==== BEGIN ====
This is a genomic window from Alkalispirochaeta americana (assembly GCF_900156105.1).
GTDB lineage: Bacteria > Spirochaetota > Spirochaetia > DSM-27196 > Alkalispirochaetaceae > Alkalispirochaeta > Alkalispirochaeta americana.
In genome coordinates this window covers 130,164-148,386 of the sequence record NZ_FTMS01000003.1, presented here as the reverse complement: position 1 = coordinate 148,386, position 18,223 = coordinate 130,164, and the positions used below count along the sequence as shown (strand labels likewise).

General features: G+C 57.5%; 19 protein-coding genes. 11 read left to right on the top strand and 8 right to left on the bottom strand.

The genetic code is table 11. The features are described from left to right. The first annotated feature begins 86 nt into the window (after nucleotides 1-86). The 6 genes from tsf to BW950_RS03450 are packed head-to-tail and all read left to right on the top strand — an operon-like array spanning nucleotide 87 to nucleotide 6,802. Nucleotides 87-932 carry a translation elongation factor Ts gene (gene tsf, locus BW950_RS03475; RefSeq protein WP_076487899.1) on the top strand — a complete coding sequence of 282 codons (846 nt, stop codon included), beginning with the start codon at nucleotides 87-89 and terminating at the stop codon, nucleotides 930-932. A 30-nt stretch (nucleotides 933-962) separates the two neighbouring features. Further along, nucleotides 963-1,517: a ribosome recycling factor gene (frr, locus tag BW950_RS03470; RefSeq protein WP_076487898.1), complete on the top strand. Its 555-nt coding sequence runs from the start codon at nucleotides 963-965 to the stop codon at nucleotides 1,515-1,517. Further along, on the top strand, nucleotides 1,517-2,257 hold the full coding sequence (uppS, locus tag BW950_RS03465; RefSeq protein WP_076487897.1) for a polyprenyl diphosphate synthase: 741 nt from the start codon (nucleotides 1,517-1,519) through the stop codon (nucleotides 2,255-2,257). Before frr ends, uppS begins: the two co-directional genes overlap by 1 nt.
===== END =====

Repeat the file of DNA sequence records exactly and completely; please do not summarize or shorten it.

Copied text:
This is a genomic window from Alkalispirochaeta americana (assembly GCF_900156105.1).
GTDB lineage: Bacteria > Spirochaetota > Spirochaetia > DSM-27196 > Alkalispirochaetaceae > Alkalispirochaeta > Alkalispirochaeta americana.
In genome coordinates this window covers 130,164-148,386 of the sequence record NZ_FTMS01000003.1, presented here as the reverse complement: position 1 = coordinate 148,386, position 18,223 = coordinate 130,164, and the positions used below count along the sequence as shown (strand labels likewise).

General features: G+C 57.5%; 19 protein-coding genes. 11 read left to right on the top strand and 8 right to left on the bottom strand.

The genetic code is table 11. The features are described from left to right. The first annotated feature begins 86 nt into the window (after nucleotides 1-86). The 6 genes from tsf to BW950_RS03450 are packed head-to-tail and all read left to right on the top strand — an operon-like array spanning nucleotide 87 to nucleotide 6,802. Nucleotides 87-932 carry a translation elongation factor Ts gene (gene tsf, locus BW950_RS03475; RefSeq protein WP_076487899.1) on the top strand — a complete coding sequence of 282 codons (846 nt, stop codon included), beginning with the start codon at nucleotides 87-89 and terminating at the stop codon, nucleotides 930-932. A 30-nt stretch (nucleotides 933-962) separates the two neighbouring features. Further along, nucleotides 963-1,517: a ribosome recycling factor gene (frr, locus tag BW950_RS03470; RefSeq protein WP_076487898.1), complete on the top strand. Its 555-nt coding sequence runs from the start codon at nucleotides 963-965 to the stop codon at nucleotides 1,515-1,517. Further along, on the top strand, nucleotides 1,517-2,257 hold the full coding sequence (uppS, locus tag BW950_RS03465; RefSeq protein WP_076487897.1) for a polyprenyl diphosphate synthase: 741 nt from the start codon (nucleotides 1,517-1,519) through the stop codon (nucleotides 2,255-2,257). Before frr ends, uppS begins: the two co-directional genes overlap by 1 nt.